What I’ve Learned Validating with Joi (Object Schema Validation)

Joi is a validation library that allows you to build schemas to validate JavaScript objects. And what that generally means to me is Joi provides methods to easily validate common data types, such as e-mail addresses and phone numbers. But I’ve also learned that it allows you to easily validate less common data and complex data structures.

When validating with Joi, two pieces of data are needed:

  1. The data object to validate
  2. The Joi schema

An optional third argument could be supplied to customise the validation behaviour but I won’t be covering that in this post.

The Basics

Validating Strings

This particular project consisted of multiple forms with general information fields — the user’s name, address, e-mail, and phone number. These fields are pretty straight forward and quite fittingly so is the validation.

Let’s take a look at an example of some data:

With this general data structure, we can begin writing our Joi schema for validation. Let’s begin with the strings.

One thing I really like about Joi is how it reads. From the schema above it is pretty clear to see what we’re expecting of each property. Additionally, by adding the required() method we can quickly organise important data while being able to double up on the required property on form fields themselves for extra security.

The address field, however, required additional consideration. While living in the States I didn’t think much about additional characters outside of our alphabet. Having moved to Finland, though, made me realise that I must now account for values that have characters such as Ää and Öö. Luckily, Joi provides additional ways to support such circumstances.

The schema above introduces a couple nice options. First, the trim() method will remove any trailing spaces from the value. The max() method is also used to limit the length of the value to 100 characters.

But the primary method I’d like to draw attention to here is regex(). This method allows greater control over what values are supported — virtually extending the default string() validation and adding custom behaviour on top.

If you had noticed, our data object stores the phone number as a string. Let’s see how we can leverage the regex() method in our schema for this case.

By using the regex() method here, we can validate the string to ensure its value is 7–10 characters all of which fall between 0 and 9.

But you won’t always be storing phone numbers as strings. Eventually, validation for number fields will need to written and Joi makes this just as direct.

Validating Numbers

Let’s look at the following example data:

Assuming we’re looking for users between the ages of 18 and 65 our schema could look like the following:

Again, the readability of Joi is a big selling point as the use of the min() and max() methods quickly convey how we’re validating our data.

However, we won’t always have such defined ranges like 18 and 65. So how can data be validated against other data values?

Validate Against Data References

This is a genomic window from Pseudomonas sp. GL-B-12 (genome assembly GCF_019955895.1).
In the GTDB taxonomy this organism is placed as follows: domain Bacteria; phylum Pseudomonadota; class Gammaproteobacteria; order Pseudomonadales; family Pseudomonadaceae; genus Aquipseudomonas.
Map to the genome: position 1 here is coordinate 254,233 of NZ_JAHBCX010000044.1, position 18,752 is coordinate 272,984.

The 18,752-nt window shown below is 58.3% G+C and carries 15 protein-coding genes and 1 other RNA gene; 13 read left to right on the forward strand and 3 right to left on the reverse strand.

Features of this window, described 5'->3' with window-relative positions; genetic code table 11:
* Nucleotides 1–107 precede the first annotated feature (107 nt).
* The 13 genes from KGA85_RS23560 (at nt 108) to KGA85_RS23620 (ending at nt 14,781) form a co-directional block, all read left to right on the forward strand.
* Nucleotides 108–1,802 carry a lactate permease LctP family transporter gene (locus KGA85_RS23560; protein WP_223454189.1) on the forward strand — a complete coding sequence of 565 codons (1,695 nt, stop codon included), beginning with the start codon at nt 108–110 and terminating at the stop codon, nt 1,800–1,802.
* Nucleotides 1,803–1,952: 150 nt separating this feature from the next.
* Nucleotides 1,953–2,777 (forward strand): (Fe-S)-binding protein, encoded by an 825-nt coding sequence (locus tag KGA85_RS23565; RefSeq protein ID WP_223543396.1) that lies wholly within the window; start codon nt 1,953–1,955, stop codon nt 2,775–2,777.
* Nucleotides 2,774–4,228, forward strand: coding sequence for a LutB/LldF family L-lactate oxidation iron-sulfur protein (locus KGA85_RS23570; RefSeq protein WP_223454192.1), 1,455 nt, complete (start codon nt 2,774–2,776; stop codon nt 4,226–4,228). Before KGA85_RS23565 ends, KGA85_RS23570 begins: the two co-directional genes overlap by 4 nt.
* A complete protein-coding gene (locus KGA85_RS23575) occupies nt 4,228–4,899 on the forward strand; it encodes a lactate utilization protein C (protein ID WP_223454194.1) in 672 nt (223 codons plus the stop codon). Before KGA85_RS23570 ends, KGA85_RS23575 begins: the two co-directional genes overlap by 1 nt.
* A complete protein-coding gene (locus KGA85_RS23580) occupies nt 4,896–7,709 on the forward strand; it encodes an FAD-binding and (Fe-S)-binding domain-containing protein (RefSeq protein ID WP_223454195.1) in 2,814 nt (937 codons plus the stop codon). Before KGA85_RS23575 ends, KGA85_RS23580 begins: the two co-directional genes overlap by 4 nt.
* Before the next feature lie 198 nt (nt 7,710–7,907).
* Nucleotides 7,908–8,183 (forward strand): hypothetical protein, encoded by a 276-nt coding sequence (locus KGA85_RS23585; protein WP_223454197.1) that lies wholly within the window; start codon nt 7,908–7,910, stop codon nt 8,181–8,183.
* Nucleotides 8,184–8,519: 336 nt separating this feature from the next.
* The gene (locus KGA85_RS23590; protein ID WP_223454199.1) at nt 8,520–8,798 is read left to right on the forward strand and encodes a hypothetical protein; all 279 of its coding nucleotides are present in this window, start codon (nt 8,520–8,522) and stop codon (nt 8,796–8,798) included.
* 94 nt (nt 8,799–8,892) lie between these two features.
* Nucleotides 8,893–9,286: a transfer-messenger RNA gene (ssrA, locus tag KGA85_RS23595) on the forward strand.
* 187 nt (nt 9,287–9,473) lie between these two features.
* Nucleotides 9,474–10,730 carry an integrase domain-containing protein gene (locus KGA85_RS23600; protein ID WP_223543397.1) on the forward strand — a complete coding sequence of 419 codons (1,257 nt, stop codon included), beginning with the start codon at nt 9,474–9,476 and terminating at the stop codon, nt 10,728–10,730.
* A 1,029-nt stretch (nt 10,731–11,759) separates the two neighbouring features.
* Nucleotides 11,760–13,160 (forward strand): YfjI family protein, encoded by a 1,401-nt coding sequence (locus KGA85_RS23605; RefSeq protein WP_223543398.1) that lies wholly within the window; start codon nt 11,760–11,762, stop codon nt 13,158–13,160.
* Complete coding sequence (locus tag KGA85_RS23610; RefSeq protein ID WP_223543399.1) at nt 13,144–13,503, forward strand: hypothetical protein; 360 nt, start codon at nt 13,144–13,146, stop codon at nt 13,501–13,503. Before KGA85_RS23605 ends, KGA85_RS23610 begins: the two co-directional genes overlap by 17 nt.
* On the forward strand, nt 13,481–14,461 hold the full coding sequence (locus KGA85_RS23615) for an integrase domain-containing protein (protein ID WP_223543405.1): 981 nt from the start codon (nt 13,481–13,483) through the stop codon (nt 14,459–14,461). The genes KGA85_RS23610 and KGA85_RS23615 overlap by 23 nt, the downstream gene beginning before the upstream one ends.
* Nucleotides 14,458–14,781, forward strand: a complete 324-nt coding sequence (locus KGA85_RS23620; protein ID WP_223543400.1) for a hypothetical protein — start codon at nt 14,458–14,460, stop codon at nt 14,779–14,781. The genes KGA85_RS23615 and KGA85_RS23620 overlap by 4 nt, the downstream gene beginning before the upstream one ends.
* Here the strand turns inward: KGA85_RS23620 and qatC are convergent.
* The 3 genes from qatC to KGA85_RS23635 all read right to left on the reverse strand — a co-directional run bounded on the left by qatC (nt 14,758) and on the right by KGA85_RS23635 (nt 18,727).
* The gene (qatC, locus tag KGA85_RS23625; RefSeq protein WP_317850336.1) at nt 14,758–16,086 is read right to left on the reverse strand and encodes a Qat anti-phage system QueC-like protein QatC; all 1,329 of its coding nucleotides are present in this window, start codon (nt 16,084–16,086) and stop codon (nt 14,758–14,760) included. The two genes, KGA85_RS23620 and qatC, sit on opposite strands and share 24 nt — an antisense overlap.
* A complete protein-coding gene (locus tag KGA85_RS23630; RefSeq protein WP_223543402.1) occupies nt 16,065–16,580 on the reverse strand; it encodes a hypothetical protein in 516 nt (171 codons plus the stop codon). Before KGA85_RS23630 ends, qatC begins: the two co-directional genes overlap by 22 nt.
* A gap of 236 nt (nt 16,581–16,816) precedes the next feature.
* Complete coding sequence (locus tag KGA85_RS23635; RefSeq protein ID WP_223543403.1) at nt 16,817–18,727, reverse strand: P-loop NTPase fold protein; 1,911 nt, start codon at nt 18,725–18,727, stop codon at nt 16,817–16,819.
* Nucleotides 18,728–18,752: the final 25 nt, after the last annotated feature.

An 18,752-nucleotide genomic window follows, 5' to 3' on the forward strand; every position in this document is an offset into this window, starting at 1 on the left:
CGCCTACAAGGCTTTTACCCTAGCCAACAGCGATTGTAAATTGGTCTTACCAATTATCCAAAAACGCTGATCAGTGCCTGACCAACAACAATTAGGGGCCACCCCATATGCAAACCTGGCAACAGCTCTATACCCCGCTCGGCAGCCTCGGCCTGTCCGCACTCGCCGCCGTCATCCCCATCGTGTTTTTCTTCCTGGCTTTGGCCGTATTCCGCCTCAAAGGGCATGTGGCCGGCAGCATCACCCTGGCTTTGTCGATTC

In this particular project, which deals with applying for a loan, the user is asked to specify both their total wealth as well as their total savings and investments. Because a person’s savings is part of their total wealth, the savings field should never be greater than the totalWealth value.

But since we won’t know those values until the time of validation, Joi provides the ref() method for situations exactly like this.

Inside of the max() method the value of totalWealth is referenced by using Joi’s ref() method and passing in the key of the target field. With this schema our data object would error.

Conditional Validation

There’s a fair chance you’ve either used or built a form with conditional fields. For example, why show the user fields concerning credit card debt if the user selected “No” to owning any credit cards? Our validation should follow the same logic — only validate certain fields when other criteria is met.

With the data model above and understanding our need for conditional validation, let’s look at our Joi schema.

In this example, the when() method is leveraged. Again, Joi reads quite clearly — when hasCreditCards is true then validate using the following schema.

But let’s say we wanted to expand our data model to include an array of credit card objects, all containing their own individual values.

In this case, we have an array with a variable number of objects that we need to validate only if the user hasCreditCards. Let’s start with what we know:

Again, using the when() method, we can conditionally validate the allCreditCards array. The next step is to validate the individual properties of each object within the array.

By using the items() method, we define the contents of the array. In this specific case, the items are an object but this method can support any combination of comma-separated Joi schemas.

For example, if our array would only contain a required string and an optional number our schema could look like this:

Back to our original credit card example, though. Let’s say we want to have more control over which credit card providers are supported. For example, my Discover card isn‘t accepted anywhere in Finland (like literally, anywhere!). So how could we write our validation to include and/or exclude particular values?

By using the valid() and invalid() methods greater control can be applied to the validation. This can be nicely paired with enum values as well.

Now, for it all together.

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